11) REMEMBERING THINGS Learning and Memory (216-233)

[1] Synaptic Mechanisms Underlying LTP

[2] Long-Term LTP

[3] LTP and Memory

[4] Short-Term Memory

[5] Working Memory

[6] Accuracy of Memories

12) THE EMOTIONAL BRAIN Rationality (234-252)

[1] The Amygdala

[2] Hypothalamus

[3] The Autonomic Nervous System

[4] Reinforcing Behaviors

[5] Orbitofrontal Cortex

[6] Rationality

13) CONSCIOUSNESS (253-267)

[1] Sleep (255-256)

[2] Dreaming (257)

[3] Control of Sleep and Arousal (258-259)

[4] Consciousness and Awareness (259-264)

[5] The Future (264-265)

[6] Artificial Intelligence (265-267)

GLOSSARY (269-282)

FURTHER READING (283-284)

INDEX (285-298)

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AUTHOR NOTES, SUMMARY,
AND BOOK DESCRIPTION

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AUTHOR NOTES = John E. Dowling is professor emeritus at Harvard University, and has done extensive research into the neurobiology of vision. He lives in Boston, Massachusetts.

SUMMARY = No reader curious about our "little grey cells" will want to pass up Harvard neuroscientist John E. Dowling's brief introduction to the brain. In this up-to-date revision of his 1998 book Creating Mind, Dowling conveys the essence and vitality of the field of neuroscience. This "examination of the brain" elegantly reveals the beauty of the organ that makes us uniquely human.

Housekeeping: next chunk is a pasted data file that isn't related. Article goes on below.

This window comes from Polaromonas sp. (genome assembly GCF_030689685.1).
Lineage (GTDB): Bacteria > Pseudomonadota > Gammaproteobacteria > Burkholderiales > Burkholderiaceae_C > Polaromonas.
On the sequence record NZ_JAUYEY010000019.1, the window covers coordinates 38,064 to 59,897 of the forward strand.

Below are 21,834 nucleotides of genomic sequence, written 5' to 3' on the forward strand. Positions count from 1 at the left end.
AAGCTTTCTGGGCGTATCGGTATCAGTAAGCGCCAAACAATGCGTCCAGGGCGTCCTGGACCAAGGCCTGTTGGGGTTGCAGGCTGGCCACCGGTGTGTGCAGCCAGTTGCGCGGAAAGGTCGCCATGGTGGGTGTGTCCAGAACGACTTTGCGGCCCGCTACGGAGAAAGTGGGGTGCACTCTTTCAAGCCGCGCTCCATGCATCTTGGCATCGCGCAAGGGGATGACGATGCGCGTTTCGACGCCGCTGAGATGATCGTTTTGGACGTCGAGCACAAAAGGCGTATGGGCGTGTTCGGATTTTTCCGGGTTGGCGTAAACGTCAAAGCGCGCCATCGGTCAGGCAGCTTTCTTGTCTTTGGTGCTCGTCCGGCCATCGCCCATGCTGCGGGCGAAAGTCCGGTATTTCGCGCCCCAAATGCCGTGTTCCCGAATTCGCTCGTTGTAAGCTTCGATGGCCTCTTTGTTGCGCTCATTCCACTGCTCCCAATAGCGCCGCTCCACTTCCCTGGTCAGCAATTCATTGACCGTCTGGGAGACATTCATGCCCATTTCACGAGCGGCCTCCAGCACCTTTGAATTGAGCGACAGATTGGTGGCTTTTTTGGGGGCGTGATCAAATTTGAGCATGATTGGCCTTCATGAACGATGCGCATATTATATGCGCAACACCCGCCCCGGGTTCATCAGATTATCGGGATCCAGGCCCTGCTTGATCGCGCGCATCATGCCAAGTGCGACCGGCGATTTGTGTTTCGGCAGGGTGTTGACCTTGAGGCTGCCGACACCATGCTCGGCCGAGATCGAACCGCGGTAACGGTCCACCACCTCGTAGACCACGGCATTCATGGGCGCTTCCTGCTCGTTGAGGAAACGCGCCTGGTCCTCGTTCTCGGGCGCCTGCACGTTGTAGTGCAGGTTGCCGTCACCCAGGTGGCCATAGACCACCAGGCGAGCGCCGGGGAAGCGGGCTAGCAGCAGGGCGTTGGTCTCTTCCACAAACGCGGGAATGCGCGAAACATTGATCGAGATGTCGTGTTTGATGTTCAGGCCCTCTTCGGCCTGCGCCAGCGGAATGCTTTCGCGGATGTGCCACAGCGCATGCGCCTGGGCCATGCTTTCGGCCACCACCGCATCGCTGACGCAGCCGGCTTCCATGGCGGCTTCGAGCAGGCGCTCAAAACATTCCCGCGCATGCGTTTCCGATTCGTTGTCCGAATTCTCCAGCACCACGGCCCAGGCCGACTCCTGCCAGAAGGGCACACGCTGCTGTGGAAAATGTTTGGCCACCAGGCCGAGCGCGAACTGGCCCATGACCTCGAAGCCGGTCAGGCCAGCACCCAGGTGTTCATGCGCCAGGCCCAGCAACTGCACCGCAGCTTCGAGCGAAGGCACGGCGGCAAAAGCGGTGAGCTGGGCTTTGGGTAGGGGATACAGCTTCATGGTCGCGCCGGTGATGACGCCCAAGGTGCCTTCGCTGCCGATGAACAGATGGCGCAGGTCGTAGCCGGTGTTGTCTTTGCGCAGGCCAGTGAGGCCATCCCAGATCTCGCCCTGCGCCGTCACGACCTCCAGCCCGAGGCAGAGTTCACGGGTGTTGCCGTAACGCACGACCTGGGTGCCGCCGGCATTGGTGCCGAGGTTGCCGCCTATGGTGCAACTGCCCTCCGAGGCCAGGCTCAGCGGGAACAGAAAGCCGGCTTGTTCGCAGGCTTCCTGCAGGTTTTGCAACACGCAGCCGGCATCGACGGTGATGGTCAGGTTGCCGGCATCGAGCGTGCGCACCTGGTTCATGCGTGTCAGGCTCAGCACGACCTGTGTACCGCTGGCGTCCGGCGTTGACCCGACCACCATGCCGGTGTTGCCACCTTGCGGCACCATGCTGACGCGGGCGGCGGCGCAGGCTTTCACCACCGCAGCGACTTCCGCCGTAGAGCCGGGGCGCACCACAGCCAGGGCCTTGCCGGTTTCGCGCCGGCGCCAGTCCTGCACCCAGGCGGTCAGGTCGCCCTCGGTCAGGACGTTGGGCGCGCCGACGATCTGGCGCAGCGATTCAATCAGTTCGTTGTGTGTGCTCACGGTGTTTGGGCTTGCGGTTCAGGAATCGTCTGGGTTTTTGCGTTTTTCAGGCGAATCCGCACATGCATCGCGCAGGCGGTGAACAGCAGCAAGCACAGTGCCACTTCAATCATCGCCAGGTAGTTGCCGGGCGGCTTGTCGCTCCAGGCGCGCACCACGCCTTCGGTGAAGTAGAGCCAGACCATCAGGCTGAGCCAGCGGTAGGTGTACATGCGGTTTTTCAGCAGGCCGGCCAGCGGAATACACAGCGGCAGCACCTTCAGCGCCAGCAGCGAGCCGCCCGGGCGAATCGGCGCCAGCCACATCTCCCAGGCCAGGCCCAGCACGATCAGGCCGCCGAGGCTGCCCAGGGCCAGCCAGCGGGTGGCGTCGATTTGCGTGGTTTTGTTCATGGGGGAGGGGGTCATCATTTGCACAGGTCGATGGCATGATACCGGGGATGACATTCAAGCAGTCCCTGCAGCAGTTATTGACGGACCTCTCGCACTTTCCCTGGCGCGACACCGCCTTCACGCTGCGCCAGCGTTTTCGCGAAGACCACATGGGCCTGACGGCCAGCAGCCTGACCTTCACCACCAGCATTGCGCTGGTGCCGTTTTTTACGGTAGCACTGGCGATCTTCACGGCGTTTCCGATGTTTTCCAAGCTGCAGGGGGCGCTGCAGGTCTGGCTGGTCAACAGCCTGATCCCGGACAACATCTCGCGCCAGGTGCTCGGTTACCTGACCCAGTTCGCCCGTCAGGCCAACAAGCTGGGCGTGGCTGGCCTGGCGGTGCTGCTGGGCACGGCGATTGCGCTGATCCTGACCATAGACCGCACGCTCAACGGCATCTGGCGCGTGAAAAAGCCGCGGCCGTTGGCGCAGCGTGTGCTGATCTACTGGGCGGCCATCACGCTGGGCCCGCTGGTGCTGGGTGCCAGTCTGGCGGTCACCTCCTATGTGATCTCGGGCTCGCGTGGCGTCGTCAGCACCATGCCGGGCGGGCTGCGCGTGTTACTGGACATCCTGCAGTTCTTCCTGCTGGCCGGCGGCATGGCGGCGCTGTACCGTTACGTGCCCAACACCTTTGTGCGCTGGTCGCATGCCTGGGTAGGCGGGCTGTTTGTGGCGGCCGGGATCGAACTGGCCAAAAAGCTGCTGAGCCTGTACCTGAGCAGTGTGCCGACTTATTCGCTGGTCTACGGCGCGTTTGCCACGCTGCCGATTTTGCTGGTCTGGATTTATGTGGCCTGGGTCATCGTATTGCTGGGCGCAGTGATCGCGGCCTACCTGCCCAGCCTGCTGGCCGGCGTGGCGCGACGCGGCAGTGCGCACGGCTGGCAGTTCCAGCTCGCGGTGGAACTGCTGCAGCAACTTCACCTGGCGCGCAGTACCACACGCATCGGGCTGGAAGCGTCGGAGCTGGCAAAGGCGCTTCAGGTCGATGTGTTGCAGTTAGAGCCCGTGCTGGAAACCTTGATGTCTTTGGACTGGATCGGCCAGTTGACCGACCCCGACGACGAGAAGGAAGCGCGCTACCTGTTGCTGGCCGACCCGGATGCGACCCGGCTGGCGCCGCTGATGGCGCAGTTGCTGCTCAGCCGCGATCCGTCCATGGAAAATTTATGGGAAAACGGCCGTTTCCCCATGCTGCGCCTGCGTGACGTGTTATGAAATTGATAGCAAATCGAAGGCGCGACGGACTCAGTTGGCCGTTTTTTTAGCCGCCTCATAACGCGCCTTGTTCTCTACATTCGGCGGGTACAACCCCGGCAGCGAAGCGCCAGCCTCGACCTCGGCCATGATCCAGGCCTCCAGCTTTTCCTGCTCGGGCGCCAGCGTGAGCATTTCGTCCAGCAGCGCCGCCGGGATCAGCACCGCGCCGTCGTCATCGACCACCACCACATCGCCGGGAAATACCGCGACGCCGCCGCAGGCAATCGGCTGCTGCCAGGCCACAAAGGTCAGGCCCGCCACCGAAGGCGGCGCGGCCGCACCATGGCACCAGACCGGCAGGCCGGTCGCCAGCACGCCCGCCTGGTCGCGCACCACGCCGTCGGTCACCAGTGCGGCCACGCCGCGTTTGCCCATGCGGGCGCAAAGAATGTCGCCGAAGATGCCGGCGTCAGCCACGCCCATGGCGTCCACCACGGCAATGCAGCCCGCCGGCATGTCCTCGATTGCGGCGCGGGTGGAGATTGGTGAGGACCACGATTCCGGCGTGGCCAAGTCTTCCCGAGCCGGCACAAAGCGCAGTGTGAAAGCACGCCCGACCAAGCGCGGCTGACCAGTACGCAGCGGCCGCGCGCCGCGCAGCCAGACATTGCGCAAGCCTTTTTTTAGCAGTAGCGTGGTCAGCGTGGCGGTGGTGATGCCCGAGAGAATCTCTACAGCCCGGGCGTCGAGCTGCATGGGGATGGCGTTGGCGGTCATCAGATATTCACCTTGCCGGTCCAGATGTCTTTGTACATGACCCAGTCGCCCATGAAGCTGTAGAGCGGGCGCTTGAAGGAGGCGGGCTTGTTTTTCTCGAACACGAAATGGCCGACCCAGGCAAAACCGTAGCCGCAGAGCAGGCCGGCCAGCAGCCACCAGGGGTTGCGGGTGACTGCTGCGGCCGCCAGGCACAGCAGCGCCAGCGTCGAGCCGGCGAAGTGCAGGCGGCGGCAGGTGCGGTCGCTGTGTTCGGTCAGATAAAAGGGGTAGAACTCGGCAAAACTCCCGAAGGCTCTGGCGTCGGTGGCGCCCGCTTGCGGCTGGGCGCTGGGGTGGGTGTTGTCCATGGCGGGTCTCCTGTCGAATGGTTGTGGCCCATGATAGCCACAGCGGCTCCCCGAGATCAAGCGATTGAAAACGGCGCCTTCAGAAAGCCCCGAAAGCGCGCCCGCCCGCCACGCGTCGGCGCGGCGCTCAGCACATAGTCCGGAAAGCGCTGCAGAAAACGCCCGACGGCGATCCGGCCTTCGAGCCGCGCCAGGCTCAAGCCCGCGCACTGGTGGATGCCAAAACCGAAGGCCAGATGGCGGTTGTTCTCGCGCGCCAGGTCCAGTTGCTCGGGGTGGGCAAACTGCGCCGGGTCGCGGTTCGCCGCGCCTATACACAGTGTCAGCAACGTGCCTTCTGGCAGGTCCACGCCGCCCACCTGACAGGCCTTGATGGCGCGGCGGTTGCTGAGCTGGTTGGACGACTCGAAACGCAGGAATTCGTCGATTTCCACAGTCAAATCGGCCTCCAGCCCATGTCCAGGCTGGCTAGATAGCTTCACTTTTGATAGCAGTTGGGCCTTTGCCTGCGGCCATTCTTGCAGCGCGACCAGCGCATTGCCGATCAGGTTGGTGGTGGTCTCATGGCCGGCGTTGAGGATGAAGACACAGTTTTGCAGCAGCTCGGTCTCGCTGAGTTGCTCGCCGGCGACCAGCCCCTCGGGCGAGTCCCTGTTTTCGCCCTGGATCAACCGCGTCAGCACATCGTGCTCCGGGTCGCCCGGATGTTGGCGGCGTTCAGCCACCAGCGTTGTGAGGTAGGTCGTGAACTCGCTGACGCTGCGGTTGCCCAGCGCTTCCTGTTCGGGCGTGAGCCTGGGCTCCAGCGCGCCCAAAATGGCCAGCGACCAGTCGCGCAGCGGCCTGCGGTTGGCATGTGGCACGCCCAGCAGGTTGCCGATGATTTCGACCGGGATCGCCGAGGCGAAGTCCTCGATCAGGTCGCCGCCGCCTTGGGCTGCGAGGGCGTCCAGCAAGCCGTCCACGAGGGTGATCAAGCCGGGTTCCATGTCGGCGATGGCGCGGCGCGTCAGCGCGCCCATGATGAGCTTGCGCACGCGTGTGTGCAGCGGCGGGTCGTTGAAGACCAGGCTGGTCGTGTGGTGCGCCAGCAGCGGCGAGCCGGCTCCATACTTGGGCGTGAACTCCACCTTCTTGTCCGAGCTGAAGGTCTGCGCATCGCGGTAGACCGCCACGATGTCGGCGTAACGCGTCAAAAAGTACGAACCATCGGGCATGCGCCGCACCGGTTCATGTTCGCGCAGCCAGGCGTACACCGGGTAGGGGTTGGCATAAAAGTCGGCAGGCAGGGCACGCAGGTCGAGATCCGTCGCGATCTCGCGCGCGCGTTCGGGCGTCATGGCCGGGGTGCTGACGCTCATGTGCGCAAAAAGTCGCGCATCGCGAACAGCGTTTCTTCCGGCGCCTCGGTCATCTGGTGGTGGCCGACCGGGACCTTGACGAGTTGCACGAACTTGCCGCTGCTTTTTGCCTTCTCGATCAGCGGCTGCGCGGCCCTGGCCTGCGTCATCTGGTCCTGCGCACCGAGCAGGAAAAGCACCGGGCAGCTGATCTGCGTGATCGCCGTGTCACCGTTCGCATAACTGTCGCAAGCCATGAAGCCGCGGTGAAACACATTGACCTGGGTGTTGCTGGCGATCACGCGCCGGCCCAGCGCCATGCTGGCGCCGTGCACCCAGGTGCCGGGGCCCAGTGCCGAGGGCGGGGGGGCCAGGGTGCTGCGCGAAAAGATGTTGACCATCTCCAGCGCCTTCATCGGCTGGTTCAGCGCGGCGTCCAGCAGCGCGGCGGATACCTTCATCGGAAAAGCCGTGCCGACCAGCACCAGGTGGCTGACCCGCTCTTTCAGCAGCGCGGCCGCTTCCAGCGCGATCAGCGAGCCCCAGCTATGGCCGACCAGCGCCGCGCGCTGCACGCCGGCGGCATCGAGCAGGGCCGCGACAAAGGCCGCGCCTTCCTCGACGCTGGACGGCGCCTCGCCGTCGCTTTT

BOOK DESCRIPTION = Dowling examines the progress we have made in understanding how human brains work, and sheds light on discoveries having to do with aging, mental illness, and brain health. The first half of the book provides the nuts-and-bolts necessary for an up-to-date understanding of the brain. It covers the general organization of the brain, with early chapters explaining how cells communicate with one another to enable us to experience the world. The last half of the book touches on higher-level concepts such as vision, perception, language, memory, emotion, and consciousness. The book is beautifully illustrated and lucidly written.

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BOOK REVIEWS
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LIBRARY JOURNAL REVIEW = How do brain cells receive, process, and transmit information? Dowling (emeritus, Harvard Univ.; Neurons and Networks; The Retina) provides the answer in this comprehensive introduction to the brain and neuroscience, expanding and updating 1999's Creating Mind: How the Brain Works. The fundamentals of brain function, such as how it's organized and grows, how neurons work, and a basic explanation of sensory receptor systems are covered in the book's first part.